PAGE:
Demonstrating his complete divorce from reality after eight years in the gilded cage of the Oval Office, Barack Obama is claiming victory for Obamacare as the program’s costs are skyrocketing. In a recent appearance in Miami, he crowed about “all the progress that we’ve made in controlling costs” while portraying the law’s critics as “false and politically motivated.” Perhaps Mr. Obama’s acolytes are stupid enough to believe this drivel but the rest of us are not, including the actuaries at the Health and Human Services Department who work for him and report that Obamacare premiums will soar by an average of 25% next year. But the news is much worse – unbelievably worse – in some states – Arizona will see hikes of 116%, Oklahoma of 69%, Tennessee of 63% and Minnesota of 59%. Voters who return supporters of the law to office will have nobody to blame but themselves when they can’t afford to pay for healthcare.
However noble and well-intentioned the desire to provide healthcare to more Americans, it is obvious that Obamacare was not the way to do it. Leaving such an important initiative in the hands of a bunch of condescending intellectuals-yet-idiots like Ezekiel Emanuel and Jonathan Gruber and corrupt politicians like Nancy Pelosi and Harry Reid was certain to end in disaster, and it has.
But fortunately, if you’re investing on the short side, there’s a silver lining to this mess…
Obamacare Is Driving Healthcare (And Healthcare Stocks) To The Breaking Point
While healthcare was allegedly extended to 20 million Americans who didn’t have it before, premiums and deductibles for all Americans exploded and virtually everyone has to wait longer for treatment. Doctors are leaving in droves what was once an honorable profession where they were properly compensated for their skills and judgment. The law inflicted enormous damage not only on the healthcare system but on the broader economy.
Healthcare and health insurance spending increased by $157 billion over the past 12 months ending in August, accounting for 35% of the increase in nominal personal consumption. The law bent the cost curve, just in the wrong direction! As the always perspicacious Christopher Wood points out in the October 14, 2016 issue of GREED & fear, healthcare spending is crushing discretionary spending. When Mr. Obama and the Democrat Party shoved Obamacare down the throats of the American people (a majority of whom opposed it), they committed political malpractice. Then House Speaker Nancy Pelosi wasn’t kidding when she said, in a rare case of political truth-telling, that lawmakers had to pass the law in order to learn what was in it. Now we all know what was in it and every member of Congress who supported it then and supports it now should be voted out of office.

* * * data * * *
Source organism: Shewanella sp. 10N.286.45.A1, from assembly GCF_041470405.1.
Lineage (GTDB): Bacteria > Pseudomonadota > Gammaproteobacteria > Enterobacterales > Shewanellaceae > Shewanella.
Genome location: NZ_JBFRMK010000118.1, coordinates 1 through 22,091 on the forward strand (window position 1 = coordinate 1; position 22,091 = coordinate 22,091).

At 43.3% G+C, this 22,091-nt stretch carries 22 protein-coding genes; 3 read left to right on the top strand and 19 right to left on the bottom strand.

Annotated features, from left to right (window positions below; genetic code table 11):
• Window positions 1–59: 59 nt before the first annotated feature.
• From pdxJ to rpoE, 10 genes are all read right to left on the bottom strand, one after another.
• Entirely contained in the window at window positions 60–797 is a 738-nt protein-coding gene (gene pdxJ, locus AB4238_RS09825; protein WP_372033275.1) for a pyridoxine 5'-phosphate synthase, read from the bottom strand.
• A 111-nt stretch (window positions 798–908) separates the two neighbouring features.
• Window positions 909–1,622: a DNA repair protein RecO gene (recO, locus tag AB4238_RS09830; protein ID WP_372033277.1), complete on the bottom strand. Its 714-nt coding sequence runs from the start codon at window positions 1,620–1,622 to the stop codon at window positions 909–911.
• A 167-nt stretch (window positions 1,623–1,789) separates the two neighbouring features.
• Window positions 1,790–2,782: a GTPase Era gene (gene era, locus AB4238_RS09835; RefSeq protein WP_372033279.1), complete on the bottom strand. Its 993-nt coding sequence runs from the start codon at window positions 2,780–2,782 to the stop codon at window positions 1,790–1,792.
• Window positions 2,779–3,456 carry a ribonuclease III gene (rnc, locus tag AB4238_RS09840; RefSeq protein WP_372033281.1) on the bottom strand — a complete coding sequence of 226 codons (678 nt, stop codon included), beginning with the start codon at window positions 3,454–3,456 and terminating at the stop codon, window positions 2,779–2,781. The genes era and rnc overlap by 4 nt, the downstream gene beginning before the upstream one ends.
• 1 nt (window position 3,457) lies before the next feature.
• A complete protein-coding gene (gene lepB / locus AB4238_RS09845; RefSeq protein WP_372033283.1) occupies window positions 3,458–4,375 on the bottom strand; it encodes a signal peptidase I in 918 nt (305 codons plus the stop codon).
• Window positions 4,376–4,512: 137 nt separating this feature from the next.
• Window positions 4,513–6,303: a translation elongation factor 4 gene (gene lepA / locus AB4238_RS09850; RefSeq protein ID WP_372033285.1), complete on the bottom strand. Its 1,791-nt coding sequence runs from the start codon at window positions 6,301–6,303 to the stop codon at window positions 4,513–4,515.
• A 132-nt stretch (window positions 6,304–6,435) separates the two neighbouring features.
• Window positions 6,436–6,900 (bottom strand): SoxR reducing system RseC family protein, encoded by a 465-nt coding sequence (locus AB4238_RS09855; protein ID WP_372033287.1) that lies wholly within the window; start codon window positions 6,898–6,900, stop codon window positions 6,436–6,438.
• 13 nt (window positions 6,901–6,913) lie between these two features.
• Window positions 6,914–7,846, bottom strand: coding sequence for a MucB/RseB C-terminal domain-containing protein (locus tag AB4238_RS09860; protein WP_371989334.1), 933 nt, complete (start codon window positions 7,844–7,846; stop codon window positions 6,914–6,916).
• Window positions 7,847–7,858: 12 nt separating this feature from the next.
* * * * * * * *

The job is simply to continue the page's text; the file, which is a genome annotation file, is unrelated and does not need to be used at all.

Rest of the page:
Healthcare stocks rallied strongly after passage of Obamacare because they benefitted from being bought off by the Obama Administration in exchange for their support for this noxious law. The Justice Department stopped enforcing the antitrust laws and allowed massive consolidation in the hospital, healthcare and health insurance industries, damaging consumers while rewarding political supporters of a bill they thought would provide them with new customers whose bills would be paid by American taxpayers.
But Obamacare insurance rates and drug prices went through the roof. Now many insurance companies that formerly supported the bill are nursing huge losses and jumping ship, leaving the lame duck president to lick his wounds.
There are signs that consumers are finally reaching the breaking point on healthcare spending. Last week, McKesson Corporation (NYSE: MCK) saw its stock drop 20% after it announced disappointing earnings and said it was having trouble raising drug prices. (Short investors would do well to keep an eye on this stock). This news hit the entire healthcare sector.
In particular, my particular favorite healthcare short, the financially and morally bankrupt Valeant Pharmaceuticals Intl Inc (NYSE: VRX), fell to $20.35 per share on the news (the stock has been losing ground virtually every day for weeks but fell almost 8% on the McKesson news). Valeant stock then sunk another 10% to around $18.00 per share on Monday, October 31 after news that its former CEO and CFO are under criminal investigation, something I predicted months ago. Then on Tuesday, November 1, the stock jumped almost 30% after more news that it is in talks to sell its Salix unit that it originally bought for $11 billion for $10 billion. Salix is one of Valeant’s crown jewels and its sale at a loss will hurt cash flow and shareholder value. I still believe Valeant stock will eventually be worth nothing since it has too much debt and no ability to repay it, and I would maintain short positions. Readers of Sure Money already made up to 700% on Valeant’s fall earlier this year, and I expect it to keep going down.
Investors with heavy exposure to the healthcare industry suffered large losses that are unlikely to reverse anytime soon. When you lie down with dogs, you get fleas.